It is easy to think of 9/11 and dwell on horror and sadness. But I think it's better to think of the human triumphs. Countless stories abound of good samaritans; selfless emergency workers; dedicated and exhausted medical professionals; generous neighbors; and kind strangers.
And while 9/11 made visible such goodness as a kind of therapy for our hurting human spirits, good deeds are not actually uncommon. Whether the precipitating force is a large-scale tragedy like 9/11 or a run-of-the-mill bad day scenario like a flat tire, the simple truth is that people help people every day. We just don't always hear much about it.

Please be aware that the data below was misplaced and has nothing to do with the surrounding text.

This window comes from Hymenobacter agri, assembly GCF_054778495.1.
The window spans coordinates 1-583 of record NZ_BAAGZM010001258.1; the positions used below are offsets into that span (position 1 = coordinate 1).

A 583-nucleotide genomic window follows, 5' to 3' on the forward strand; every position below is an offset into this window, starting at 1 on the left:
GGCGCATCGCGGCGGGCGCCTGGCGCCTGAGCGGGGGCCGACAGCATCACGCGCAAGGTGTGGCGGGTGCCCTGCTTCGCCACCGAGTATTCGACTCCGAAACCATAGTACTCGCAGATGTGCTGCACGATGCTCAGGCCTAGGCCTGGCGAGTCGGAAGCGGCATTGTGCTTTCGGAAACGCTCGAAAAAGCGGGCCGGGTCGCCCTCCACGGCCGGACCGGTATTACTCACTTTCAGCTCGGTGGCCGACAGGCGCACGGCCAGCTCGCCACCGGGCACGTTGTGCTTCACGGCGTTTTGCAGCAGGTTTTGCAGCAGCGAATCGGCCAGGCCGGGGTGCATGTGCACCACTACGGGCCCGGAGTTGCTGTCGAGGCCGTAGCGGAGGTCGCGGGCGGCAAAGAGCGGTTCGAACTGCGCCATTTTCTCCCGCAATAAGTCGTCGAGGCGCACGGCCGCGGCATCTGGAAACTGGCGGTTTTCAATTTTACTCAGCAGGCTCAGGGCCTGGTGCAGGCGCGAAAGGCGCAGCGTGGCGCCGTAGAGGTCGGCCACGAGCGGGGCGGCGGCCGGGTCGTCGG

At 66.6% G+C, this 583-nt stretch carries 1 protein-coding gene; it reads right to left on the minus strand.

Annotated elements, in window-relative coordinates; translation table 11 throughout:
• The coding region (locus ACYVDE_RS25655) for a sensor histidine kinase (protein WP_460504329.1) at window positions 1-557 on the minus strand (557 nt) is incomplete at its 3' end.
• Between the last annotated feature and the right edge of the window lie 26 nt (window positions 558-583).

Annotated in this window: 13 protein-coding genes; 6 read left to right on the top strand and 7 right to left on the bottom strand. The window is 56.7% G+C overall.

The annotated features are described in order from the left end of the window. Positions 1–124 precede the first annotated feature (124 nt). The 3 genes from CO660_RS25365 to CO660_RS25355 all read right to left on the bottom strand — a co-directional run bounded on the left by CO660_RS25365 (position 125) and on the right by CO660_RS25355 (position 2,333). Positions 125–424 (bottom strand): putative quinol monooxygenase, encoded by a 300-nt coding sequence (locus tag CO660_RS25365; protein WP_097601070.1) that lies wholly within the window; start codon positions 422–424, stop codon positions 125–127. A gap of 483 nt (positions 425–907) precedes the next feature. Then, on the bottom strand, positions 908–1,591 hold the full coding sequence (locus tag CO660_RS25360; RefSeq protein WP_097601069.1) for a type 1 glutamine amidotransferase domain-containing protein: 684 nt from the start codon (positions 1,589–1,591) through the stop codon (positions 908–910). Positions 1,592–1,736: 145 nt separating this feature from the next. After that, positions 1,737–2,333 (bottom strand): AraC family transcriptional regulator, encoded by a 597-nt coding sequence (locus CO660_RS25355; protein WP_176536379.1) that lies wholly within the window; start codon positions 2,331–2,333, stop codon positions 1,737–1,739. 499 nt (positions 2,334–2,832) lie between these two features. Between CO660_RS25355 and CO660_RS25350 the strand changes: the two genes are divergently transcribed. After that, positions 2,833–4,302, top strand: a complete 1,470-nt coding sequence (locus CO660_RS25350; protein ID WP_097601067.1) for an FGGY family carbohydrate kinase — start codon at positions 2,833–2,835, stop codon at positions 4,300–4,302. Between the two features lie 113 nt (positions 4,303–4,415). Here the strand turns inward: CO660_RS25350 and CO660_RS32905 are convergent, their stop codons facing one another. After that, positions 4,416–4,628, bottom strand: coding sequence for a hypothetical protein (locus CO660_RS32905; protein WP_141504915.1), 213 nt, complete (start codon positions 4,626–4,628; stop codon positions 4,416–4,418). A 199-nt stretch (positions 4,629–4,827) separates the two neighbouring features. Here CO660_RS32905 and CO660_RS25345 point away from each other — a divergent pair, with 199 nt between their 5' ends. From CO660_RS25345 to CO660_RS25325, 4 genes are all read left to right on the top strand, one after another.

I'm glad that the legacy of 9/11 has turned into a day of service. In fact, September 11th is the largest annual day of charitable engagement in the United States. Each year, more than 40 million Americans observe September 11th by doing good deeds for other people. We all know that the world is better when we help each other, and a national day of service is a great way to help the good grow. You can even make aGood Deed pledge for 9/11, share it with your friends, and encourage other people to make pledges as well. I'm going to a potluck tonight where I pledge to help plan a local response to the Syrian humanitarian crisis. What good are you going to do? I'd love to hear all about it (#do-goodery).